Not Every ICO Is a Goldmine

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Investing in ICOs (Initial Coin Offerings) or functional new currencies can be extremely profitable from an investor’s perspective. For companies, it is a crowdfunding alternative that helps them raise funds for new projects. An ICO is an easy and efficient method for startups to generate capital for their new projects.

However, ICO investments can be a risky proposition, and investors need to adequately evaluate this opportunity to avoid selecting a bad coin that may end up costing them a lot of money. You have to constantly be in synchronization with the markets and speculate whether or not the market will lose trust in the currency. Many new investors fail to realize that it’s a wildly volatile space, with many cryptocurrencies losing considerable long-term value.

Strategic thinking and sound judgment are required to decrease investment risk. And although you can’t eliminate the risk, you can mitigate it via proper planning—namely, sagely choosing the right cryptocurrency to invest in. In light of this, below are four things to consider before you put your money in ICOs.

Know What You Are Actually Buying

Firstly, you must completely understand exactly what you are purchasing from the company. Generally, investors realize that these tokens are equivalent to vouchers, certificates or other documents that confirm the ownership right to a specific asset of the company. The more important question is, “What type of asset am I buying specifically?”

You should know there is no globally-accepted ICO mechanism or protocol, and companies may sell whatever they like. Typically, they sell the right to a portion of their revenue (dividends), ownership to a specific part of their intellectual property or ownership to an internal resource (like virtual values). 

In sum: Figure out what your token is linked to and seek to understand how the cryptocurrency is backed. Carefully Consider Company Partners

The next thing to consider is the identity of the partners or associates of the company. These are exchanges or electronic platforms that are willing to exchange company tokens for electronic funds. Your trust in these partners should ideally reflect the level of trust you invest in the entire project.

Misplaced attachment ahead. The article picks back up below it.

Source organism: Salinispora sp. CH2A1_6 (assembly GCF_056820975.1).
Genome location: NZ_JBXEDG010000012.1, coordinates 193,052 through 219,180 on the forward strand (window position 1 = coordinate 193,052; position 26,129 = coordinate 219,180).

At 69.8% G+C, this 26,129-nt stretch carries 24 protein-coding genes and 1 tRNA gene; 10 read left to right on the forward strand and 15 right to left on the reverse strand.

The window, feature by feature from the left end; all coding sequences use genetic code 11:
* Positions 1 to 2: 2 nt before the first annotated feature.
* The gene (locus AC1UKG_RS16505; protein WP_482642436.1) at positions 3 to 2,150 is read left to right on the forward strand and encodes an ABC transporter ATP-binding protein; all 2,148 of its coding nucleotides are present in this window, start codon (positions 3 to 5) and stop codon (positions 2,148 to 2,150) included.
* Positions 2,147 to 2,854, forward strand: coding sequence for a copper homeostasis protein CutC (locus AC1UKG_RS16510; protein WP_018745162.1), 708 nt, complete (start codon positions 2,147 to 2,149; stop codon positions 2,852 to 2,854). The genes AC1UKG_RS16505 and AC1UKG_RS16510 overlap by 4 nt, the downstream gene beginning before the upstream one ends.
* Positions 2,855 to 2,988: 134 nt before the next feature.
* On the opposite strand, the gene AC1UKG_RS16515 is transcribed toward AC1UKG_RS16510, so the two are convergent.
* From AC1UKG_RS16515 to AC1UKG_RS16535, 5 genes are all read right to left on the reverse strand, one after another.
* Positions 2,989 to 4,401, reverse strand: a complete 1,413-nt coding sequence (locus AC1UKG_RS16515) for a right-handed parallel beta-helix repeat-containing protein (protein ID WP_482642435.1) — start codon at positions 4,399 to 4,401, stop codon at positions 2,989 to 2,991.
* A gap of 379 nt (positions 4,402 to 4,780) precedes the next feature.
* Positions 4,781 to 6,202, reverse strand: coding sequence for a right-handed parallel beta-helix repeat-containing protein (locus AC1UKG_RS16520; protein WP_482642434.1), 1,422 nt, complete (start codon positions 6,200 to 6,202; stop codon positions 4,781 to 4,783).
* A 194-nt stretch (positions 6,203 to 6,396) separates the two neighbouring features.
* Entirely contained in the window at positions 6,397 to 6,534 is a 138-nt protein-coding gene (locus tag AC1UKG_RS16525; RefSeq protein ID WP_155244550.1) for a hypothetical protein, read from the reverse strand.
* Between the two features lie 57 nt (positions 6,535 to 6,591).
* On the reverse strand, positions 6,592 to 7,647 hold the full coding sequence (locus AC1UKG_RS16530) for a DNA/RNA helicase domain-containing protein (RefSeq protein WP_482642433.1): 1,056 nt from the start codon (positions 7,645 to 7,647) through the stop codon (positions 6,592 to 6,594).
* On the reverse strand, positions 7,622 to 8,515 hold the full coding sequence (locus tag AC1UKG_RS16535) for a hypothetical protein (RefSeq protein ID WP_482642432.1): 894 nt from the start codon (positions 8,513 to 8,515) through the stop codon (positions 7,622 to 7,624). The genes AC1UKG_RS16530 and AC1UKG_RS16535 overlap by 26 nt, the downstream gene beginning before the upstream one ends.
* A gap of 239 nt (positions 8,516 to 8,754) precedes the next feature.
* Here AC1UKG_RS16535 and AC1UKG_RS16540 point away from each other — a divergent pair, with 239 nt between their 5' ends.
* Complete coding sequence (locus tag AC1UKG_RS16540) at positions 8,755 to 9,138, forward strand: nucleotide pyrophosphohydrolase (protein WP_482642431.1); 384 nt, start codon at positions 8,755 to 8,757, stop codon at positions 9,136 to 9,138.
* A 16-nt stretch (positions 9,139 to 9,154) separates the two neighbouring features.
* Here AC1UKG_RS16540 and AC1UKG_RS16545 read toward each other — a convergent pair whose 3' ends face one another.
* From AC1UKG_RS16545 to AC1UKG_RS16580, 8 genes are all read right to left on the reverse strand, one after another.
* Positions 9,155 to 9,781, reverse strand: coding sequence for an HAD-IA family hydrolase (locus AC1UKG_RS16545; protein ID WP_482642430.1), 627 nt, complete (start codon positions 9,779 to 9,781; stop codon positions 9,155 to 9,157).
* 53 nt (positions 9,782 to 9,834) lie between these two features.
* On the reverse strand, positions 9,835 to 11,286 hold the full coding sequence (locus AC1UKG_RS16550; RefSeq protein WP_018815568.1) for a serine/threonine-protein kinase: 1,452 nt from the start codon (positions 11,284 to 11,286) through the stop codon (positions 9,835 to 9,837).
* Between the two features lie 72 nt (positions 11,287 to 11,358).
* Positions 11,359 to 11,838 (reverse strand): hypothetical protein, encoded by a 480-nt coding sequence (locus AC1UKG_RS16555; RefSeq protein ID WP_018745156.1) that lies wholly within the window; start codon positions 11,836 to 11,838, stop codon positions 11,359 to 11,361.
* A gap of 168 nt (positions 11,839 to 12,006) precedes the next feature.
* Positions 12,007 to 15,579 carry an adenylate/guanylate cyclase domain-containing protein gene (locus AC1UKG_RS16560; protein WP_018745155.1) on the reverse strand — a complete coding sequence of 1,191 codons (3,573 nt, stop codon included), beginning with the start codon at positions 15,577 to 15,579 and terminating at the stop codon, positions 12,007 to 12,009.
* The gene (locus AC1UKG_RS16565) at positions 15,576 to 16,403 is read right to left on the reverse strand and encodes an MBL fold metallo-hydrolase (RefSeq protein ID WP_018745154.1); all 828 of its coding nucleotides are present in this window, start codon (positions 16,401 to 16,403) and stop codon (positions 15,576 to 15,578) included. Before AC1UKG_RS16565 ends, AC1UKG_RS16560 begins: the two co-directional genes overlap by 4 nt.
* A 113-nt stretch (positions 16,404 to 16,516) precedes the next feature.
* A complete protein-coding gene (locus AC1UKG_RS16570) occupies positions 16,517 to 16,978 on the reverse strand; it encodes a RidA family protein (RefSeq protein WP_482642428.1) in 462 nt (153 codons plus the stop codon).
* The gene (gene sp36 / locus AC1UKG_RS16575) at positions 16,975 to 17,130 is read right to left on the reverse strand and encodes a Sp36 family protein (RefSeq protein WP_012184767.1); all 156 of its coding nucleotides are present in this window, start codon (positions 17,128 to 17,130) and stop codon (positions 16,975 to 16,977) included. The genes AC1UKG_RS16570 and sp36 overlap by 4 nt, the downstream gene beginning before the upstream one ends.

You will find this information on the company’s website or in documents that are usually attached to newsletters. It is also important to consider information about the project team and leaders. Startups are usually quite open and often publish this information on their websites. The absence of such information should be a red flag.

Understand the Importance of SSL Certificates

An SSL certificate is the third important detail you need to consider. When you open a company's website in your browser, you will often see a green padlock icon. It is on the left side of the address bar. In there is no such icon, immediately shut down the website. And if there is a red, open padlock icon, you should leave the webpage immediately. Even in cases where the padlock is “locked,” make sure you check that the SSL certificate is actually issued in the name of the organization that you intend to buy assets from. You can easily inspect it by opening the Security tab in Debug console and clicking the View Certificate button.

Check Ratings

It is always a good practice to check ratings before investing in any cryptocurrency. Agencies usually assign ratings on a risk scale ranging from negative to stable. This is vital, as the emergence of new business models creates great opportunities for investors, but a nascent market usually carries substantial risks because of the lack of transparency, reliability and quality assessment standards. This often leads to many fraudulent schemes.

While you can’t expect to immediately “strike gold” when entering the ICO fray, cryptocurrencies nonetheless hold much promise for savvy investors that are willing to perform the necessary legwork to understand the complexities and challenges that exist.

Article by Anti Danilevski, CEO and founder of KickICO